Reversing Intramolecular Rotation Driving Energy Enables Fluorescence Umpolung
To get a deeper understanding of this fluorescence umpolung, it’s critical to obtain the molecular geometries of these indazole-based chromophores. Fortunately, we acquired single crystals of IN-NH2, IN-Boc, IN1-NH2, DC-IN-NH2, DC-IN-Boc, and DCM-IN-NH2 (Fig. 3a and 3d, Supplementary Fig. 4, and Supplementary Tables 1–6). Specifically, the amino-substituted chromophore DC-IN-NH2 (D-indazole-π-A type dye) shows an obvious dihedral angle (around 12o) between indazole and furan (Fig. 3a). After attachment of the amino group with an electron-withdrawing Boc unit, the resulting DC-IN-Boc (EWT-indazole-π-A type dye) exhibits an exactly coplanar conformation with 0o dihedral angle (Fig. 3d). According to the single-crystal analysis, the dihedral angle between indazole and the π-bridge is distinctly different from the electron density perturbation of indazole’s C4 position, and the molecular geometries in the solution-state should be further investigated.
To support the discrete molecular geometries of D-indazole-π-A versus EWT-indazole-π-A fluorophore in solution-state, we subsequently carried out the two-dimensional 2D-NOESY NMR experiments. In 2D-NOESY NMR spectra of DC-IN-NH2, Ha shows a similar degree of couplings with Hb and Hc (Fig. 3b and 3c), which implies that the spatial distance of Ha-and-Hb is comparable with that of Ha-and-Hc. The result denotes a much more twisted conformation of DC-IN-NH2 in solution-state than that of crystal-state. Different from DC-IN-NH2, Ha of DC-IN-Boc shows only coupling with Hb rather than Hc (Fig. 3e and 3f), which further validates the planar conformation of EWT-indazole-π-A dyes in solution-state. Taken together, these single crystals and 2D-NOESY NMR analysis strongly confirm the twisted/planar conformation of D-indazole-π-A/EWT-indazole-π-A. More importantly, all the information leads us to suspect that the dark state of D-indazole-π-A dyes is due to the C-C bond rotations between indazole and the π-bridge, resulting in pronounced non-radiative decay losses (Fig. 3g).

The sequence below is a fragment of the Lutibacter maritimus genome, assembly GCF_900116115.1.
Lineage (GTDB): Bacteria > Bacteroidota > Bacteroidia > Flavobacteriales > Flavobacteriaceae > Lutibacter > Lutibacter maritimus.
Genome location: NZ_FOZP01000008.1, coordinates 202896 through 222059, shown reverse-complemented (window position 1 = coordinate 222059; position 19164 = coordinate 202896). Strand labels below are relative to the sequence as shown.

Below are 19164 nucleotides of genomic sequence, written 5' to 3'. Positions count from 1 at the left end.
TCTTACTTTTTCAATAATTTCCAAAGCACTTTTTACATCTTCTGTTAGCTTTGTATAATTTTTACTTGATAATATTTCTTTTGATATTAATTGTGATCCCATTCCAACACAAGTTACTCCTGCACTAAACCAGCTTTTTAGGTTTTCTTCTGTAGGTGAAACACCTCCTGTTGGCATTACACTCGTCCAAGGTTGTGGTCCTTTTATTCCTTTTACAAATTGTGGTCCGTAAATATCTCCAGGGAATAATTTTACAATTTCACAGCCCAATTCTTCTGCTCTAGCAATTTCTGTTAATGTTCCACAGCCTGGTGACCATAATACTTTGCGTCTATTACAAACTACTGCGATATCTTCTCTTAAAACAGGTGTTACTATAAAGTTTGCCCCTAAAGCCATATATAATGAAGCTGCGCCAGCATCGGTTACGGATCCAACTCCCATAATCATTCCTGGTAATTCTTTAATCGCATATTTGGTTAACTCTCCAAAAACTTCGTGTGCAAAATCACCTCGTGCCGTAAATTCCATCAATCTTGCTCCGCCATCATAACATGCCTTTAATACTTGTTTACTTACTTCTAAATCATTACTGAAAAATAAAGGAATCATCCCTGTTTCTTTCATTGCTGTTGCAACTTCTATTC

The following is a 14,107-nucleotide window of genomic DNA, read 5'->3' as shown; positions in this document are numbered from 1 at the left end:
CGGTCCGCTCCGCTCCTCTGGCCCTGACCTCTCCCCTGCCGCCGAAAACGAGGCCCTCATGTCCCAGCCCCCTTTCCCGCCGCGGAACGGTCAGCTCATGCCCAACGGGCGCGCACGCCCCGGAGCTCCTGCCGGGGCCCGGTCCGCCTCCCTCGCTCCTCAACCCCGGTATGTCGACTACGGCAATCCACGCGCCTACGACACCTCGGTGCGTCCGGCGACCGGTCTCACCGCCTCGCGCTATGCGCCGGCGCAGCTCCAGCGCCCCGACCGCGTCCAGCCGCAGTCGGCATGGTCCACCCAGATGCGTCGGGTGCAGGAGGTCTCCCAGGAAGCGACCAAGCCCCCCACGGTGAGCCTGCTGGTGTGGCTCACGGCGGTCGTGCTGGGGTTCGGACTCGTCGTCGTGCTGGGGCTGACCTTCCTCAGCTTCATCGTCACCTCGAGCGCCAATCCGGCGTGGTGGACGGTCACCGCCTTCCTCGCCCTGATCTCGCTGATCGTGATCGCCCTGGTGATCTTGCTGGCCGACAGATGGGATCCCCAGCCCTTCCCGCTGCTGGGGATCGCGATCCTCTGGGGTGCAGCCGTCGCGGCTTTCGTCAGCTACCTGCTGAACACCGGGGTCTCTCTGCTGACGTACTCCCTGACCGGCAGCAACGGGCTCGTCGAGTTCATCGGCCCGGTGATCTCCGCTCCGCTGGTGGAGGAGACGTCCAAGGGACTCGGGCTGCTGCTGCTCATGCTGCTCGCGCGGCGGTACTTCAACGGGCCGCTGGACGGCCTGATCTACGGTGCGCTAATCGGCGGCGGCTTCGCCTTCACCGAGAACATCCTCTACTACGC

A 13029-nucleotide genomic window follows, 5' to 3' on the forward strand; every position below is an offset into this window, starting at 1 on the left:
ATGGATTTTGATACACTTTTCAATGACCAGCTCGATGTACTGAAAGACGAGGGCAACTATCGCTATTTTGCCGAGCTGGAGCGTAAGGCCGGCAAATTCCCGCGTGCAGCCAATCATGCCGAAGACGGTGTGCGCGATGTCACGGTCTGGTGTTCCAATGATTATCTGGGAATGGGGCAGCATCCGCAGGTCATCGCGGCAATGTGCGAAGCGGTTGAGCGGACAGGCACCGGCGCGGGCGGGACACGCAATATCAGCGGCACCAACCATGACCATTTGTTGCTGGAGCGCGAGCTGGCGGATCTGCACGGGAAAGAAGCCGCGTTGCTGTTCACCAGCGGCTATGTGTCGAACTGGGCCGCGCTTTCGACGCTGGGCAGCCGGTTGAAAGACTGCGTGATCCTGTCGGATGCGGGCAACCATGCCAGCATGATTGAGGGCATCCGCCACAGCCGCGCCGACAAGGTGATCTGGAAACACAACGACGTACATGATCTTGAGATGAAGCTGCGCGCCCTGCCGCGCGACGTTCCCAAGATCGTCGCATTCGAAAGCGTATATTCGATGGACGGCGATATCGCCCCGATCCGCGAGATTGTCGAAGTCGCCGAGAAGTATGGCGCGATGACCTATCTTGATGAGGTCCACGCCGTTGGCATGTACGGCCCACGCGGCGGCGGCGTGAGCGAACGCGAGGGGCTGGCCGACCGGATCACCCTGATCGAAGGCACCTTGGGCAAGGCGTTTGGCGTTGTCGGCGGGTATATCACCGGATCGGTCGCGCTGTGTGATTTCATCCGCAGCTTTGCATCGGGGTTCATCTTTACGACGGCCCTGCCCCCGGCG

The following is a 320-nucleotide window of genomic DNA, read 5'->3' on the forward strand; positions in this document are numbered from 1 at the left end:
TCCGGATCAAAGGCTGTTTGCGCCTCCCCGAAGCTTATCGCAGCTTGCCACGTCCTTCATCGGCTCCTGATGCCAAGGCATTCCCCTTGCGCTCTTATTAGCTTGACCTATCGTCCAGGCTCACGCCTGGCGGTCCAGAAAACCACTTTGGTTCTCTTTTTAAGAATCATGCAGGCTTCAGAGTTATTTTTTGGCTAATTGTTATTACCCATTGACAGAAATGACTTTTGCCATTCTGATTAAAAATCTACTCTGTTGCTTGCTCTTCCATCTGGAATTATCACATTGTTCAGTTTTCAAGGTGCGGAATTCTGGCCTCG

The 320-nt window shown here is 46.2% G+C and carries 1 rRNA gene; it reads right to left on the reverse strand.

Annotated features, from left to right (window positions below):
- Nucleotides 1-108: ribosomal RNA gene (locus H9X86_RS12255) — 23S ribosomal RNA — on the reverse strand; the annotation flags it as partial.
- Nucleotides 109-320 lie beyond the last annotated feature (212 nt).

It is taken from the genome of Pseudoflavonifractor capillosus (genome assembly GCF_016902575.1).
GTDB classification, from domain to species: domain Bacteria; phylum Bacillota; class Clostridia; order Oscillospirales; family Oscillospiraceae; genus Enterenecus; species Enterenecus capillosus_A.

To verify our hypothesis, we investigated the effect of viscosity on the fluorescence of these chromophores. According to a general rule, when rotation is restricted in high-viscosity environments, the non-radiative deactivation is minimized, which results in a fluorescence enhancement29–34. Indeed, the emission of DCM-IN-NH2 is partly restored in a highly viscous environment (Fig. 3h), which is typical for molecular rotors. In contrast, DCM-IN-Boc shows almost no fluorescent change with viscosity variation (Fig. 3i). Collectively, the viscosity sensitivity of DCM-IN-NH2 and the viscosity insensitivity of DCM-IN-Boc help elucidate the fluorescence umpolung of indazole-based fluorophores: (i) When modified with EDG (electron-donating group, such as amino group), the obtained fluorophores show obvious C-C bond rotations between indazole and the π-bridge, which leads to a fluorescence dark state. (ii) On the other hand, when modified with EWT (such as Boc group), the C-C bond rotation is inhibited and the fluorophores show bright emissions. Therefore, this fluorescence umpolung of indazole-based chromophores could be attributed to the effects of the electron density perturbation on intramolecular rotation (Fig. 3g).
Furthermore, quantum chemical calculations were conducted by using model molecules DM-IN-NH2 and DM-IN-Boc (Fig. 4). Their results strongly corroborate the above experimental data, and provide more details in the photoexcitation and deactivation process. Upon photoexcitation, a fluorophore could be excited from the ground state to the locally excited (LE) state, and then experience a transition from the LE state to the circa 90o twisted excited state35. As shown in Fig. 4b, we first studied the process from the ground state to the LE state. In optimized geometries, DC-IN-NH2 exhibits a twisted conformation (θ = 12o) in the ground state, whereas demonstrates a typical planar conformation (θ = 0o) in the locally excited (LE) state (Fig. 4b). This substantial rotation (Δθ = 12o) could greatly quench the emission of DM-IN-NH2. In stark contrast, we noted that DM-IN-Boc displayed a planar conformation both in the ground and excited states (Δθ = 0o), and could thus rationalize the bright emission of DM-IN-Boc (Fig. 4b). These calculation results of the process from the ground state to the LE state can in part explain the fluorescence umpolung phenomena.